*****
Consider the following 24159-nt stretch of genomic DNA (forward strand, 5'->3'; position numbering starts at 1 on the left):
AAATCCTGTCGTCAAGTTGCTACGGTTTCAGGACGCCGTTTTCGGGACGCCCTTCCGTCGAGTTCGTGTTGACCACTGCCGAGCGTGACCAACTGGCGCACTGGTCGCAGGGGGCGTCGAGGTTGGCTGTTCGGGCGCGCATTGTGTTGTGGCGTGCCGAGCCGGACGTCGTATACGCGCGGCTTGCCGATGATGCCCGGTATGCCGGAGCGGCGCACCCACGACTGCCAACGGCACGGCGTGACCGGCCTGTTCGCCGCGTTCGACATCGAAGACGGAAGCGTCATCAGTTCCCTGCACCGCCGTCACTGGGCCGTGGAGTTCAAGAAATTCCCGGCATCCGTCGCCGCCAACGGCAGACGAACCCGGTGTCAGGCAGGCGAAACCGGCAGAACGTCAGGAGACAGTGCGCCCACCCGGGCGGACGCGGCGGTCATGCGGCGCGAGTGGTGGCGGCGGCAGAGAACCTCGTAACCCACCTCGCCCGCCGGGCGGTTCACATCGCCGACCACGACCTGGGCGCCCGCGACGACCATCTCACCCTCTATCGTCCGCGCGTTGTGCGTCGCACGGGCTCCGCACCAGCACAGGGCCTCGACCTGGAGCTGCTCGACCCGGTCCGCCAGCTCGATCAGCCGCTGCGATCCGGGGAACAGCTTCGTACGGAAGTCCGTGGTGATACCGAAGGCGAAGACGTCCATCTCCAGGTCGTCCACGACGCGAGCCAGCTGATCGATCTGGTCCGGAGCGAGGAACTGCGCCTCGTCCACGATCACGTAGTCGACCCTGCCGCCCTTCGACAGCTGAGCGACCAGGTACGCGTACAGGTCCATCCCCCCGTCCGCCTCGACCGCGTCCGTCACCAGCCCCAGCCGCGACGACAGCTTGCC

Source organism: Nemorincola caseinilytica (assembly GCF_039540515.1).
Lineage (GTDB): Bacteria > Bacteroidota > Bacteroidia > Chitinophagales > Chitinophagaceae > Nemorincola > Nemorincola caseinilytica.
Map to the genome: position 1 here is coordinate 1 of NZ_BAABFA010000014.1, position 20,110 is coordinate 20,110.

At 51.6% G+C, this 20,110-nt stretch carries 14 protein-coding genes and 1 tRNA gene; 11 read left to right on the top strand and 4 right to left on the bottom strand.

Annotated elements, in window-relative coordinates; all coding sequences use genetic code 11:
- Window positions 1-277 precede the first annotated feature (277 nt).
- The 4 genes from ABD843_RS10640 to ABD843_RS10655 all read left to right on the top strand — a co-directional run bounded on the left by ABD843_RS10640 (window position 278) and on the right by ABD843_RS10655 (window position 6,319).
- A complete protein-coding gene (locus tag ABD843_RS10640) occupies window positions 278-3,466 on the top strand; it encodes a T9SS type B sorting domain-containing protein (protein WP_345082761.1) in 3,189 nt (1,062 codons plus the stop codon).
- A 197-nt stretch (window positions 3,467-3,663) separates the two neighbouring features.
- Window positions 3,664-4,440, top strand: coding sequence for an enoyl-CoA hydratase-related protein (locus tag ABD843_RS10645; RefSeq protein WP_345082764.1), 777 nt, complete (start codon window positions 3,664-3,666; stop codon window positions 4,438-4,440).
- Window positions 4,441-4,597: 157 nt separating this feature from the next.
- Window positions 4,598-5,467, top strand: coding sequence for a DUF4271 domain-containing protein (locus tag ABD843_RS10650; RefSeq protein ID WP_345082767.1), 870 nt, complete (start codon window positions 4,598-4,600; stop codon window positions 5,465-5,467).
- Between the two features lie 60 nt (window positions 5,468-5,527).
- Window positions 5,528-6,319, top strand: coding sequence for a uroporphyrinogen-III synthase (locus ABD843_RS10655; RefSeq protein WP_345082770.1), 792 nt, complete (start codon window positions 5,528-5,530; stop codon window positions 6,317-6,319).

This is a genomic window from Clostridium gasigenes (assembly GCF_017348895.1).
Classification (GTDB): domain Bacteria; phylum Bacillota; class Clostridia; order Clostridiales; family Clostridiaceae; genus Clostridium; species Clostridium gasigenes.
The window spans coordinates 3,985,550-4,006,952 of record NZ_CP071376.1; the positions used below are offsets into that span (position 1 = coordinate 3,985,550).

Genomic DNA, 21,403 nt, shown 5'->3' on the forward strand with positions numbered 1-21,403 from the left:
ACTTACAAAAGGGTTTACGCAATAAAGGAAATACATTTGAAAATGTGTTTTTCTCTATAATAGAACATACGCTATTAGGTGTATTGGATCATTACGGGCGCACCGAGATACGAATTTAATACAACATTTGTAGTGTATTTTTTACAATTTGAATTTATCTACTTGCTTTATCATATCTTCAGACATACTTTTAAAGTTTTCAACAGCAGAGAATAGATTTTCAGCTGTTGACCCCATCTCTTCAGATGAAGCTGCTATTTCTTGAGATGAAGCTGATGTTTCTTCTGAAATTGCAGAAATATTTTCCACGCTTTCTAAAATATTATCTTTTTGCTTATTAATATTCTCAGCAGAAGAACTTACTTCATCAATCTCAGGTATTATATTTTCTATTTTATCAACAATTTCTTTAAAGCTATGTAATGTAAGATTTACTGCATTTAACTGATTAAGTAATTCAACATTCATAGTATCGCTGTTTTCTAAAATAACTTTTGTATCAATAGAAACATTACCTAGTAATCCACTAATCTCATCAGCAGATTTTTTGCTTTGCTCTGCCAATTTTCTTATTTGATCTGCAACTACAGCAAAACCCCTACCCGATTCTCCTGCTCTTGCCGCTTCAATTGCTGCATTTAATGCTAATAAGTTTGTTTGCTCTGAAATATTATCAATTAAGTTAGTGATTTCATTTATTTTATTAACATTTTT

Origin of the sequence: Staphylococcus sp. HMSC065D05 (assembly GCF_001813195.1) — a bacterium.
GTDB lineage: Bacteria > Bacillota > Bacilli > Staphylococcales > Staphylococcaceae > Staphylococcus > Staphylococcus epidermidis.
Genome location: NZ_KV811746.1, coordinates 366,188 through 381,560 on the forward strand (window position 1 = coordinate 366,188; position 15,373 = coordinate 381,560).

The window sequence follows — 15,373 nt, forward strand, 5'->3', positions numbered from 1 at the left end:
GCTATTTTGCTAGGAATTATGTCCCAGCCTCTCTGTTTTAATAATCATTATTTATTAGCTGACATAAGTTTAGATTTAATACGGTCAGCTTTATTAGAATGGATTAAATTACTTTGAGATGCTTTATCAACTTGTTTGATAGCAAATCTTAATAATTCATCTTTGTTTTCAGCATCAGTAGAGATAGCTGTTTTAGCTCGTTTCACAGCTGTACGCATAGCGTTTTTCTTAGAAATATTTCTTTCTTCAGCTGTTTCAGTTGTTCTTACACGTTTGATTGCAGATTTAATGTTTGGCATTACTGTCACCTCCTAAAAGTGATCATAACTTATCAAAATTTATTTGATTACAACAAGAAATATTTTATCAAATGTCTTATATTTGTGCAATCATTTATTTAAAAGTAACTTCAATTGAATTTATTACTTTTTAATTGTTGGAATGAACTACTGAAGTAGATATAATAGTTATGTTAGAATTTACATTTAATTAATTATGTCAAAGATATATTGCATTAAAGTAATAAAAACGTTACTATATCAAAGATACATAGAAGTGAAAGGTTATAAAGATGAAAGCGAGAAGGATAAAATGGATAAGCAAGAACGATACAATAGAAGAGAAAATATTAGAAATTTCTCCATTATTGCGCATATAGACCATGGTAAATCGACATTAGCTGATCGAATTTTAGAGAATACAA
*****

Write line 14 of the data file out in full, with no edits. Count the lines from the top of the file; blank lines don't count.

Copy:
- Window positions 4,598-5,467, top strand: coding sequence for a DUF4271 domain-containing protein (locus tag ABD843_RS10650; RefSeq protein ID WP_345082767.1), 870 nt, complete (start codon window positions 4,598-4,600; stop codon window positions 5,465-5,467).